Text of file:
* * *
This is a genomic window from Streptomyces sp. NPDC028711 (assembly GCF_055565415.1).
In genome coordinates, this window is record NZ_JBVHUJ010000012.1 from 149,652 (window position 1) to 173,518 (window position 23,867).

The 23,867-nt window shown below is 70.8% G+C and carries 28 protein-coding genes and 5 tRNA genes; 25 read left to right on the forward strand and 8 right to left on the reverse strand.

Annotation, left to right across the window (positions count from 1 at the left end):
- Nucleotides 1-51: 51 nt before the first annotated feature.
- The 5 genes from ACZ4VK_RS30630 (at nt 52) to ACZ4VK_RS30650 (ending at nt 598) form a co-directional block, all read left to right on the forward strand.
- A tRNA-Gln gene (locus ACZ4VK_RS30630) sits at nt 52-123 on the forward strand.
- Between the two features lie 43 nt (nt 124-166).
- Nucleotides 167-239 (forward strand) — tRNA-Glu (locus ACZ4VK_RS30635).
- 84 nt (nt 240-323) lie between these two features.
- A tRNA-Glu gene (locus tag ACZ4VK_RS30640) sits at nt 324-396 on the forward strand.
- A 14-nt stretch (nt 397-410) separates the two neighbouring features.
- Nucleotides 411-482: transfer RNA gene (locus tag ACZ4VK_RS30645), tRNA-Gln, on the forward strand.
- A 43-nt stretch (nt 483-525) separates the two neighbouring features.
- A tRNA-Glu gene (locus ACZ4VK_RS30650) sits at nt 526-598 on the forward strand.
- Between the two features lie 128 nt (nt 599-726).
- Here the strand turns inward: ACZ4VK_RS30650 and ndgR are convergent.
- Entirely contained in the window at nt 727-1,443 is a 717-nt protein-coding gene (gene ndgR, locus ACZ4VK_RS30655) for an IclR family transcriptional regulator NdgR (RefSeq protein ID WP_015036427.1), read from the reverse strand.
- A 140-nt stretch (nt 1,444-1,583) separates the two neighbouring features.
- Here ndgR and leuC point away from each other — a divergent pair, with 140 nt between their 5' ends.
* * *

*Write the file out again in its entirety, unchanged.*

This is a genomic window from Streptomyces sp. NPDC028711 (assembly GCF_055565415.1).
In genome coordinates, this window is record NZ_JBVHUJ010000012.1 from 149,652 (window position 1) to 173,518 (window position 23,867).

The 23,867-nt window shown below is 70.8% G+C and carries 28 protein-coding genes and 5 tRNA genes; 25 read left to right on the forward strand and 8 right to left on the reverse strand.

Annotation, left to right across the window (positions count from 1 at the left end):
- Nucleotides 1-51: 51 nt before the first annotated feature.
- The 5 genes from ACZ4VK_RS30630 (at nt 52) to ACZ4VK_RS30650 (ending at nt 598) form a co-directional block, all read left to right on the forward strand.
- A tRNA-Gln gene (locus ACZ4VK_RS30630) sits at nt 52-123 on the forward strand.
- Between the two features lie 43 nt (nt 124-166).
- Nucleotides 167-239 (forward strand) — tRNA-Glu (locus ACZ4VK_RS30635).
- 84 nt (nt 240-323) lie between these two features.
- A tRNA-Glu gene (locus tag ACZ4VK_RS30640) sits at nt 324-396 on the forward strand.
- A 14-nt stretch (nt 397-410) separates the two neighbouring features.
- Nucleotides 411-482: transfer RNA gene (locus tag ACZ4VK_RS30645), tRNA-Gln, on the forward strand.
- A 43-nt stretch (nt 483-525) separates the two neighbouring features.
- A tRNA-Glu gene (locus ACZ4VK_RS30650) sits at nt 526-598 on the forward strand.
- Between the two features lie 128 nt (nt 599-726).
- Here the strand turns inward: ACZ4VK_RS30650 and ndgR are convergent.
- Entirely contained in the window at nt 727-1,443 is a 717-nt protein-coding gene (gene ndgR, locus ACZ4VK_RS30655) for an IclR family transcriptional regulator NdgR (RefSeq protein ID WP_015036427.1), read from the reverse strand.
- A 140-nt stretch (nt 1,444-1,583) separates the two neighbouring features.
- Here ndgR and leuC point away from each other — a divergent pair, with 140 nt between their 5' ends.